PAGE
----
United States of America v. Rmi Company Et Al. Nl Industries, Inc., Petitioner, v. Hon. Daniel J. Snyder, Jr., United States District Judge for the Western District of Pennsylvania, Respondent., 599 F.2d 1183 (3rd Cir. 1979)
|Reporting Judge:||1979-1 Trade Cases 62,618|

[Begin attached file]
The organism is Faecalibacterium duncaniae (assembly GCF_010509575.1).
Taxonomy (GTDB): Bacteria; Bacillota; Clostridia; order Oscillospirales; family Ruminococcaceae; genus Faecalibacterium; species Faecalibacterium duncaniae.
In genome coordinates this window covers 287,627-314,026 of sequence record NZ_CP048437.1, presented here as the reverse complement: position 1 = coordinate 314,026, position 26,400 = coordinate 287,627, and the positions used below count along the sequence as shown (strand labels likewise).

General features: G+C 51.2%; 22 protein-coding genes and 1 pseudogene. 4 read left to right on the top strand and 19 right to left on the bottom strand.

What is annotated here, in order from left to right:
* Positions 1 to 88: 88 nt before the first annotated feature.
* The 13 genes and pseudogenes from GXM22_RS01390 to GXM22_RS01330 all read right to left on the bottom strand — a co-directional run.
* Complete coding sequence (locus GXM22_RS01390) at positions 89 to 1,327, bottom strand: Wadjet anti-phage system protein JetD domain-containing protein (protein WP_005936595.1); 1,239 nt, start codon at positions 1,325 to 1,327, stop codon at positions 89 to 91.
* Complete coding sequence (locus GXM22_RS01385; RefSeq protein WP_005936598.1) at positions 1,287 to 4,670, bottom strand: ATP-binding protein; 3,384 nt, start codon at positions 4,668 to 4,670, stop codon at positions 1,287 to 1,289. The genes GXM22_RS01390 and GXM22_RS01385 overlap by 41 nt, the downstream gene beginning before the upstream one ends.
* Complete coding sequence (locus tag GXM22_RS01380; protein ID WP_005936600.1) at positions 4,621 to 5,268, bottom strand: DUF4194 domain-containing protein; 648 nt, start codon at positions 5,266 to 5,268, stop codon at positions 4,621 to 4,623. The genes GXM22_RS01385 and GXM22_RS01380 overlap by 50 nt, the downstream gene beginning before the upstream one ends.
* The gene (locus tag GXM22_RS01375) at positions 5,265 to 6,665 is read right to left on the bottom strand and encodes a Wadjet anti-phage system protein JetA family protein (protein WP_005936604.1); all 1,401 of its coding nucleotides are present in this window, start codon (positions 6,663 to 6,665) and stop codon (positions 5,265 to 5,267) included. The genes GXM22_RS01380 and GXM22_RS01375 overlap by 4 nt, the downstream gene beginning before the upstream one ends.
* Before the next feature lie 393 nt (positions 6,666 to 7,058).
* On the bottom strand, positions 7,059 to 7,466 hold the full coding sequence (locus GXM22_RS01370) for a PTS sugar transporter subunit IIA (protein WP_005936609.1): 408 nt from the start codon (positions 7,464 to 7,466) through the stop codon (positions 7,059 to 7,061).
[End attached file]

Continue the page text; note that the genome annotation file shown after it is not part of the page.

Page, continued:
John H. Shenefield, Asst. Atty. Gen., Mark Manner (argued), Barry Grossman, William D. Coston, Attys., Dept. of Justice, Washington, D. C., for respondent; Robert W. Wilder, Patricia G. Chick, Attys., Dept. of Justice, Washington, D. C., of counsel.Sanford M. Litvack (argued), John H. Wilkinson, Donovan, Leisure, Newton & Irvine, New York City, Patrick T. Ryan, Drinker, Biddle & Reath, Philadelphia, Pa., for NL Industries, Inc.Haliburton Fales, 2nd, White & Case, New York City, Breed, Abbott & Morgan, New York City, James P. Markle, Pittsburgh, Pa., for defendant RMI.Before GIBBONS and HIGGINBOTHAM, Circuit Judges, and MARKEY,* Chief Judge of the Court of Customs and Patent Appeals.OPINION OF THE COURTGIBBONS, Circuit Judge:We here consider a petition by NL Industries, Inc. (NL) for a writ of mandamus to compel the nominal respondent, Daniel J. Snyder, Jr., District Judge, to consider the merits of NL's motion for a protective order respecting certain documents. The documents were furnished to a grand jury by NL, pursuant to a subpoena. When the grand jury indicted several parties, not including NL, the government proposed to disclose to the defendants all documents produced before it. NL then moved for a protective order to prevent or limit disclosure of 54 documents which had been subpoenaed from it. Without examining the documents or considering the merits of NL's objections to disclosure, the district court denied the motion. This petition followed. We conclude that the district court should have examined the documents and considered the merits of NL's objections, and we direct that he do so.I. FACTS AND PROCEEDINGS IN THE DISTRICT COURTBetween December 1976 and September 1978 a grand jury in the Western District of Pennsylvania investigated alleged price fixing in the titanium metals industry. In the course of that investigation the grand jury subpoenaed documents from a number of corporations. A subpoena duces tecum to NL requested, among other things,All documents which relate or refer to the sale, acquisition, merger or consolidation of any interest in any company engaged in the production or sale of titanium products, or any proposed or contemplated sale, acquisition, merger or consolidation of such an interest.Although the subpoena was rather broad when considered in light of possible relevance to a price-fixing investigation, NL complied, furnishing thousands of papers, including documents dealing with its 50% Joint ownership, with Allegheny Ludlum Steel Co., of a titanium producer, Titanium Metals Corporation of America (TMCA).On September 28, 1978, the grand jury indicted four corporations and five individuals for price fixing in violation of the Sherman Act, and named TMCA as an unindicted co-conspirator. NL was neither indicted nor named as a co-conspirator. Shortly after the return of the indictment, several defendants moved pursuant to Fed.R.Crim.P. 16(a)(1)(C) for discovery of certain documents. The response of the government was to move on November 1, 1978, for the entry of an order granting each defendant access to all grand jury documents. The government notified those firms, including NL, who had responded to subpoenas duces tecum that it now proposed to make all the grand jury documents available to the defendants. In response to the government's notice, NL objected to disclosure of certain documents. It pointed out that it is engaged in producing steel products, as are several of the defendants, and that it would be prejudiced by the unprotected disclosure of the documents, containing as they do highly confidential and proprietary business information concerning the financial affairs of NL and TMCA, as well as business policy decisions by top executives of both companies. NL moved for a protective order.At a pretrial hearing on November 29, 1978, the district court entertained various motions regarding the requested grand jury documents. RMI Company, one of the defendants, proposed an order that would place all grand jury documents in a document depository, available to defense counsel, defense experts, and any party or its officers or employees required to work on the litigation. NL sought a more restrictive protective order which would have limited the disclosure of certain critical documents solely to defense counsel and outside experts employed by defense counsel, at least absent a showing of materiality to the defense. The district court ruled against NL, which then filed a motion for reconsideration, restricting its application to 54 specific documents out of the thousands it had furnished. The court acknowledged that it might be naive to assume that defendants could so isolate confidential information that they would not, as competitors of NL, gain commercial advantage through the proposed disclosure. Nevertheless, on December 14, 1978, without examining the 54 documents, or making any determination of their materiality pursuant to Rule 16(a)(1)(C), the court denied NL's motion and entered an order allowing access to all grand jury documents by defendants and their counsel "solely for the purposes of prosecuting or defending against the criminal charge in this action . . . (not) for any commercial advantage." The NL petition for mandamus followed.II. PROPRIETY OF MANDAMUS RELIEFUnder the All Writs Act, 28 U.S.C. § 1651, all federal courts "may issue all writs necessary or appropriate in aid of their respective jurisdictions and agreeable to the usages and principles of law." The statute is conjunctive; the writ must be both in aid of jurisdiction and agreeable to the law governing the use of prerogative writs. Since this court does not have a general original jurisdiction, we can issue a writ of mandamus only in aid of some present or potential exercise of appellate jurisdiction. Roche v. Evaporated Milk Assn., 319 U.S. 21, 25, 63 S.Ct. 938, 87 L.Ed. 1185 (1943). While that rule does not require that the action complained of in the mandamus petition be itself an appealable order, See, e. g., id.; United States v. Mellon Bank, N. A., 545 F.2d 869, 872 (3d Cir. 1976), the action must nevertheless involve subject matter to which our appellate jurisdiction could in some manner, at some time, attach. See, e. g., United States v. Helstoski, 576 F.2d 511, 516 (3d Cir.), Cert. granted, --- U.S. ----, 99 S.Ct. 719, 58 L.Ed.2d 704 (1978); In re United States, 348 F.2d 624, 625 (1st Cir. 1965). Thus we can consider the petition only after first identifying the way in which the action complained of affects some appellate jurisdiction, present or future.1In the pending criminal case the district court's grant of defendants' Rule 16 request could not be reviewed at the behest of the parties even after a conviction. The government proposed the disclosure of all grand jury documents, and thus would not be aggrieved. The defendants were being tendered even greater discovery than they had originally sought, and thus could not press the ruling as a ground for reversal of a conviction.2 Our potential appellate jurisdiction over the judgment of sentence, 28 U.S.C. § 1291, and over other aspects of the criminal proceedings, 18 U.S.C. § 3731, is therefore irrelevant. We can only entertain the petition if NL's own interest in the ruling is somehow within our potential appellate jurisdiction.We conclude that NL meets this requirement. In Perlman v. United States, 247 U.S. 7, 38 S.Ct. 417, 62 L.Ed. 950 (1918), the Court held that the owner of exhibits could intervene in a criminal grand jury proceeding to object to their disclosure on a ground of privilege, even when the exhibits were in the possession of a third party. Moreover, the Court held that the order denying intervention and privilege was collaterally final for purposes of appeal. See also Gravel v. United States, 408 U.S. 606, 608 n.1, 92 S.Ct. 2614, 33 L.Ed.2d 583 (1972). The Perlman rule has also been applied in a trial, rather than grand jury context, to allow an intervention and appeal to challenge the production of subpoenaed documents. See United States v. Nixon,418 U.S. 683, 688, 690-92, 94 S.Ct. 3090, 41 L.Ed.2d 1039 (1974). We have applied the same principle in permitting intervention for the assertion of claims of privilege when subpoenas are addressed to third parties. In re Grand Jury Investigation (Intervenor A), 587 F.2d 589 (3d Cir. 1978); In re Grand Jury Proceedings (Cianfrani), 563 F.2d 577 (3d Cir. 1977); In the Matter of Grand Jury Impaneled Jan. 21, 1975 (Freedman), 541 F.2d 373 (3d Cir. 1976). Thus it is settled law that persons affected by the disclosure of allegedly privileged materials may intervene in pending criminal proceedings and seek protective orders, and if protection is denied, seek immediate appellate review. In this instance, while NL did not file a formal motion for intervention, it was served with notice of the government's motion to disclose grand jury documents, and its participation was invited by the court. Like Mr. Nixon in United States v. Nixon, supra, NL appeared specially in the proceedings and was treated, De facto, as an intervenor. Moreover, while the Nixon case concerned an intervention to contest a Fed.R.Crim.P. 17(c) subpoena, there is no discernible difference in effect between the enforcement of a Rule 17(c) subpoena and the grant of a Rule 16 discovery request. We conclude, therefore, that NL had standing to intervene, that it did in fact intervene, and that the denial of its application for a protective order resulted in a ruling over which we have potential appellate jurisdiction.That does not end the inquiry, however, for the presence of potential appellate jurisdiction may implicate the oft-repeated dictum that a petition for mandamus will not ordinarily be granted where an adequate appellate remedy otherwise exists. E. g., Schlagenhauf v. Holder, 379 U.S. 104, 110, 85 S.Ct. 234, 13 L.Ed.2d 152 (1964). The cases announcing that rule, however, are predicated upon the assumption that mandamus should not, except in extraordinary circumstances, be used as a device for avoiding the policies of the final judgment rule. See e. g., Will v. United States, 389 U.S. 90, 96, 88 S.Ct. 269, 19 L.Ed.2d 305 (1967). But where, as here, the order which is the subject matter of the petition is, under the governing case law, reviewable as collaterally final, there are no finality considerations militating against treating a petition for mandamus as the equivalent of a notice of appeal. Several courts have done so. E. g., United States v. Green, 162 U.S.App.D.C. 402, 404, 499 F.2d 538, 540 n.5 (1974) (per curiam); National Org. For Reform of Marijuana Laws v. Ingersoll, 162 U.S.App.D.C. 67, 69, 497 F.2d 654, 656 n.3 (1974); Strauss v. Smith, 417 F.2d 132, 133 (7th Cir. 1969). If the order being challenged could have been the subject of a § 1291 appeal, to consider a mandamus petition instead of such an appeal simply involves a difference in the scope of review under the appellate and mandamus remedies. In this case, however, there are no significant differences in scope of review, because the only relief sought is an order directing the district court to consider and rule on the merits of NL's request for a protective order covering the 54 documents in issue. We do not believe that our consideration of that request would differ in any significant degree had NL proceeded by appeal rather than by mandamus. We therefore turn to the merits of NL's request for a protective order.III. THE MERITSThis case requires us to consider the interplay of two provisions of the Federal Rules of Criminal Procedure. Rule 16(a)(1)(C) provides the standards for a defendant's discovery of documents and tangible objects which are within the government's control.3 Rule 6(e), on the other hand, requires that a veil of secrecy generally apply to grand jury proceedings.4 The question posed in this case is whether, when documents are sought which were first obtained during a grand jury investigation, the secrecy policies of Rule 6(e) have any impact on discovery proceedings under Rule 16(a)(1)(C).Rule 16(a)(1)(C) permits a defendant to discover documents in the government's possession where they (1) "are material to the preparation of (the) defense"; or (2) "are intended for use by the government as evidence in chief at the trial"; or (3) "were obtained from or belong to the defendant." There has been no argument that reason (2) applies, and reason (3) is plainly inapposite. As for reason (1), the defendants never made any showing to the trial court that the 54 documents whose content NL wishes to protect are material to their defense. Nor did the trial judge do anything independently to satisfy himself of the documents' materiality. Facially, then, there would seem to be a violation of the materiality command of Rule 16(a)(1)(C).Were this a case where the Government objected to the discovery of documents on the ground that there was no showing of their materiality, a court would not hesitate to deny the defendants' Rule 16(a)(1)(C) request. In United States v. Buckley, 586 F.2d 498 (5th Cir. 1978), for example, the court rejected a defendant's Rule 16(a)(1)(C) motion, contested by the government, because he had not made a Prima facie showing of materiality. Id. at 506. The court stated:Materiality means more than that the evidence in question bears some abstract logical relationship to the issues in the case. . . . There must be some indication that the pretrial disclosure of the disputed evidence would have enabled the defendant significantly to alter the quantum of proof in his favor.Id. (quoting United States v. Ross, 511 F.2d 757, 762-63 (5th Cir.), Cert. denied, 423 U.S. 836, 96 S.Ct. 62, 46 L.Ed.2d 54 (1975)). See also United States v. Brown, 562 F.2d 1144, 1152 n.8 (9th Cir. 1977); United States v. Johnson, 577 F.2d 1304, 1309 (5th Cir. 1978); United States v. Orzechowski, 547 F.2d 978, 984-85 (7th Cir. 1976), Cert. denied, 431 U.S. 906, 97 S.Ct. 1701, 52 L.Ed.2d 391 (1977). In this case, however, the government, which is the usual Rule 16 objector, has raised no materiality objection. NL has pointed to no instance in which a third party has been heard to raise a materiality objection as a basis for denying Rule 16 relief to a defendant. But cf. United States v. Nixon, supra (third party intervened to challenge a Rule 17(c) request, in part on relevancy grounds).Yet, the third party here originally furnished the documents in reliance on the secrecy provisions of Rule 6(e). Plainly, the policies behind Rule 6(e) secrecy are implicated by the pre-trial production of grand jury documents. The secrecy of grand jury proceedings exists, in part, to encourage witnesses to testify without fear of retaliation. Posey v. United States, 416 F.2d 545, 557 (5th Cir. 1969), Cert. denied, 397 U.S. 946, 90 S.Ct. 964, 25 L.Ed.2d 127 (1970). The maintenance of secrecy is often essential to the protection of complainants and witnesses who appear before grand juries. See Allen v. United States, 129 U.S.App.D.C. 61, 65, 390 F.2d 476, 480 (1968). If those policies are not to be needlessly frustrated at the pre-trial stage, it would seem that, at the very least, Someone should be permitted to insist that the prerequisites of Rule 16 be followed. Where, as here, the government has not chosen to do so (and yet has not stated that it plans to use the documents at trial, thus satisfying a separate and dispositive prerequisite for Rule 16(a)(1)(C) discovery), a third party whose reliance interest in secrecy may be undermined should have standing to be heard in objection to disclosure.Defendant RMI Company contends that Rule 6 has never been used "as a means for limiting the liberal discovery available under Rule 16." Brief of Respondent, at 9. The two rules, RMI asserts, provide Alternative bases for discovery. Rule 6(e), since it ostensibly applies to All parties, imposes a heavier burden to show a "particularized need." Id. "Rule 16, on the other hand, limits discovery to defendants in a criminal case, and recognizing the constitutional rights (and particularized need) that all defendants in a criminal action have, employs the more liberalized test of 'materiality.' " Id. But that argument merely suggests that the Rule 16 materiality standard should not be read more stringently than otherwise when it is grand jury documents which are sought. It does not address the possibility that third parties may have standing to insist that "the more liberalized test of 'materiality' " at least be observed.No case has been called to our attention dealing with a third party's interest in enforcement of Rule 6(e) in the Rule 16 context. In Douglas Oil Company of California v. Petrol Stops Northwest, --- U.S. ----, 99 S.Ct. 1667, 60 L.Ed.2d 156 (1979), however, the Supreme Court treated analogous considerations. There, the plaintiffs, in connection with two antitrust actions they had instituted against Douglas Oil and others, sought to discover under Rule 6(e) the grand jury testimony given by certain Douglas employees in a prior grand jury investigation. Douglas Oil intervened and attempted, without success, to prevent disclosure of the grand jury testimony. On review before the Supreme Court, the plaintiffs argued that Douglas Oil lacked standing to object to disclosure on the ground that it had no particular interest in the policy of grand jury secrecy. In rejecting that contention, the Supreme Court acknowledged Douglas Oil's vital stake in maintaining grand jury secrecy. Permitting Douglas to object to the proposed disclosure, the Court held, was consonant with traditional jurisprudence governing grand jury secrecy. 99 S.Ct. 1672 n.8.To like effect is State of Illinois v. Sarbaugh, 552 F.2d 768 (7th Cir.), Cert. denied, 434 U.S. 889, 98 S.Ct. 262, 54 L.Ed.2d 174 (1977), Cited with approval in Douglas Oil Co., supra, 99 S.Ct. at 1672 n.8, 1673. In Sarbaugh, the Antitrust Division of the Justice Department had secured indictments against certain corporate defendants for bid rigging. Following their indictment, the defendants moved successfully under Rule 16(a)(1)(A) to discover the grand jury testimony of some of their present and former employees. Subsequently, the defendants entered pleas of Nolo contendere. The pleas were accepted, judgments were entered, and sentences were imposed. Soon after, the State of Illinois brought a civil action against the same defendants and sought to discover, under Rule 6(e), whatever documents the Antitrust Division had released to the defendants. The Antitrust Division did not object, but the corporate defendants sought to intervene to forbid disclosure. The district court permitted intervention and denied the state's motion for disclosure. Although the court of appeals reversed the trial court, it agreed that the corporate defendants were properly permitted to intervene. Rule 6(e), under which the state sought disclosure, "seems to contemplate a proceeding of some kind . . . and persons in the situation of the intervenors are likely to be the only ones to object to an order for disclosure. If they are not allowed to appear, the advantages of an adversary proceeding are lost." 552 F.2d at 773. Because the corporate defendants were "defending a civil action," they were held to be "adversely affected by disclosure" and thus entitled to be heard. Id.In the instant case, NL Industries has also come forward with a reason why it would be adversely affected by the disclosure of certain documents to the corporate defendants. To be sure, the documents were sought by the defendants under Rule 16(a)(1)(C), and not under Rule 6(e), because they are to be used in a criminal, not civil, proceeding. But that difference is adequately accounted for in the lower "materiality" threshold of discovery under Rule 16 (as opposed to the "particularized need" standard which has been held applicable to Rule 6(e)). Since the policies of secrecy apply both to criminal trials under Rule 16 and to civil actions under Rule 6, the analysis of the Douglas Oil and Sarbaugh Courts seems eminently applicable.Apart from the policies surveyed above, there are additional reasons to permit third parties to be heard in defense of grand jury secrecy at the stage of a Rule 16 motion. To the extent that the grand jury may be considered the creature of the executive branch of government, the government is in actual possession of the documents and can ordinarily assert their confidentiality. See In re Grand Jury Proceedings (Schofield), 486 F.2d 85, 90 (3d Cir. 1973). But even when the executive branch loses interest in continued secrecy, other societal interests in the integrity of Rule 6(e) remain. If we were to hold that a witness furnishing documents to a grand jury could not be heard to object to their production under Rule 16, the inevitable effect would be to move the litigation over preservation of confidentiality back to the investigation stage, thus multiplying the instances in which subpoenaed witnesses would resist. In addition, we must bear in mind that apart from Rule 6(e) there are various federal laws aimed at protecting property rights in confidential business information. E. g., 18 U.S.C. § 1905; 5 U.S.C. § 552(b) (1)(A)(4). Of course, these property rights must yield to some extent both to a grand jury's investigations of crime and to a defendant's sixth amendment rights to confrontation and compulsory process. A balance must be struck between these competing interests. If we rule that a third party cannot be heard to object to a Rule 16 disclosure, we will not only encourage resistance at the grand jury investigation stage, but will also preclude the delicate balancing of interests that federal law requires. That, it seems to us, would be undesirable. Grand jury witnesses ought to be able to rely, generally, upon Rule 6(e) secrecy, with the reasonable assurance that matters not material to the government's case or to the defense will not be disclosed in connection with the trial of an indictment. If such disclosure is actually necessary it must of course occur, but only with appropriate safeguards taken in the interest of preserving property rights in confidential business information. If the material is claimed to be confidential, and is in fact immaterial, the secrecy policies of Rule 6(e) ought to prevail.In this case the court never ruled upon the merits of NL's contentions. No showing of materiality was required, and no determination was made about confidentiality.IV. CONCLUSIONSince the district court never ruled on the merits of the NL application, the order of December 14, 1978 must be vacated. Since we assume that the District Judge will treat our disposition as the equivalent of an appeal, and will proceed with a determination of the merits of NL's application, a writ of mandamus need not issue. No costs.